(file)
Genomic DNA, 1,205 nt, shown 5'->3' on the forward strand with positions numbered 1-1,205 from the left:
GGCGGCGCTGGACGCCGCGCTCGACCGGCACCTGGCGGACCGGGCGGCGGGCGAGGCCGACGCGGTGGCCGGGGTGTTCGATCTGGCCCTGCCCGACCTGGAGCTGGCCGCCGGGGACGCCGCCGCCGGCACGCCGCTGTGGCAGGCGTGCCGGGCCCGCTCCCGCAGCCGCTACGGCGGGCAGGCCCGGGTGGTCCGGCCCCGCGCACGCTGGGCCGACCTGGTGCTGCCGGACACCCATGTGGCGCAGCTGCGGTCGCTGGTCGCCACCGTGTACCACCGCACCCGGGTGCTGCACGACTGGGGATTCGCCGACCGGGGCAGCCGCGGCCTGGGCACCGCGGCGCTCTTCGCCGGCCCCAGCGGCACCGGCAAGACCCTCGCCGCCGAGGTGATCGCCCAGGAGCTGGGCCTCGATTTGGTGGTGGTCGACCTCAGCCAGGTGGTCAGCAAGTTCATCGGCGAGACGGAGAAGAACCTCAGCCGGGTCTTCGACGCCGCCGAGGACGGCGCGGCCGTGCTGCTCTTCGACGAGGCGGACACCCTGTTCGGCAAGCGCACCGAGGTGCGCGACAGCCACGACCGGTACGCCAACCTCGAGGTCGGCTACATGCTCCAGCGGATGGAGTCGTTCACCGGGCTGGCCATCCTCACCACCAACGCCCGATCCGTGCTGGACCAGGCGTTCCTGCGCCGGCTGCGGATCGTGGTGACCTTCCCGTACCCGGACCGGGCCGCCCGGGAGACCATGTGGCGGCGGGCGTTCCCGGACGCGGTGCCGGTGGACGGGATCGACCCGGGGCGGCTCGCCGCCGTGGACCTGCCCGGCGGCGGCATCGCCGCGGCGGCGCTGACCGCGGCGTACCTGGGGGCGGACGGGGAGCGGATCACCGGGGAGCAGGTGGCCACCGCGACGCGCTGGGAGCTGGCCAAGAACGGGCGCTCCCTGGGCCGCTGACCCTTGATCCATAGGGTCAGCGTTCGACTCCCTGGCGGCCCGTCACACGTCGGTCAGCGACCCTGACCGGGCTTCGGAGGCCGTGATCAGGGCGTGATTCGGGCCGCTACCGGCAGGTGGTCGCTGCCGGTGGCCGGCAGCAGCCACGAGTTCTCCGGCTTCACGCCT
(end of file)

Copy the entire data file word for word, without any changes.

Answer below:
Genomic DNA, 1,205 nt, shown 5'->3' on the forward strand with positions numbered 1-1,205 from the left:
GGCGGCGCTGGACGCCGCGCTCGACCGGCACCTGGCGGACCGGGCGGCGGGCGAGGCCGACGCGGTGGCCGGGGTGTTCGATCTGGCCCTGCCCGACCTGGAGCTGGCCGCCGGGGACGCCGCCGCCGGCACGCCGCTGTGGCAGGCGTGCCGGGCCCGCTCCCGCAGCCGCTACGGCGGGCAGGCCCGGGTGGTCCGGCCCCGCGCACGCTGGGCCGACCTGGTGCTGCCGGACACCCATGTGGCGCAGCTGCGGTCGCTGGTCGCCACCGTGTACCACCGCACCCGGGTGCTGCACGACTGGGGATTCGCCGACCGGGGCAGCCGCGGCCTGGGCACCGCGGCGCTCTTCGCCGGCCCCAGCGGCACCGGCAAGACCCTCGCCGCCGAGGTGATCGCCCAGGAGCTGGGCCTCGATTTGGTGGTGGTCGACCTCAGCCAGGTGGTCAGCAAGTTCATCGGCGAGACGGAGAAGAACCTCAGCCGGGTCTTCGACGCCGCCGAGGACGGCGCGGCCGTGCTGCTCTTCGACGAGGCGGACACCCTGTTCGGCAAGCGCACCGAGGTGCGCGACAGCCACGACCGGTACGCCAACCTCGAGGTCGGCTACATGCTCCAGCGGATGGAGTCGTTCACCGGGCTGGCCATCCTCACCACCAACGCCCGATCCGTGCTGGACCAGGCGTTCCTGCGCCGGCTGCGGATCGTGGTGACCTTCCCGTACCCGGACCGGGCCGCCCGGGAGACCATGTGGCGGCGGGCGTTCCCGGACGCGGTGCCGGTGGACGGGATCGACCCGGGGCGGCTCGCCGCCGTGGACCTGCCCGGCGGCGGCATCGCCGCGGCGGCGCTGACCGCGGCGTACCTGGGGGCGGACGGGGAGCGGATCACCGGGGAGCAGGTGGCCACCGCGACGCGCTGGGAGCTGGCCAAGAACGGGCGCTCCCTGGGCCGCTGACCCTTGATCCATAGGGTCAGCGTTCGACTCCCTGGCGGCCCGTCACACGTCGGTCAGCGACCCTGACCGGGCTTCGGAGGCCGTGATCAGGGCGTGATTCGGGCCGCTACCGGCAGGTGGTCGCTGCCGGTGGCCGGCAGCAGCCACGAGTTCTCCGGCTTCACGCCT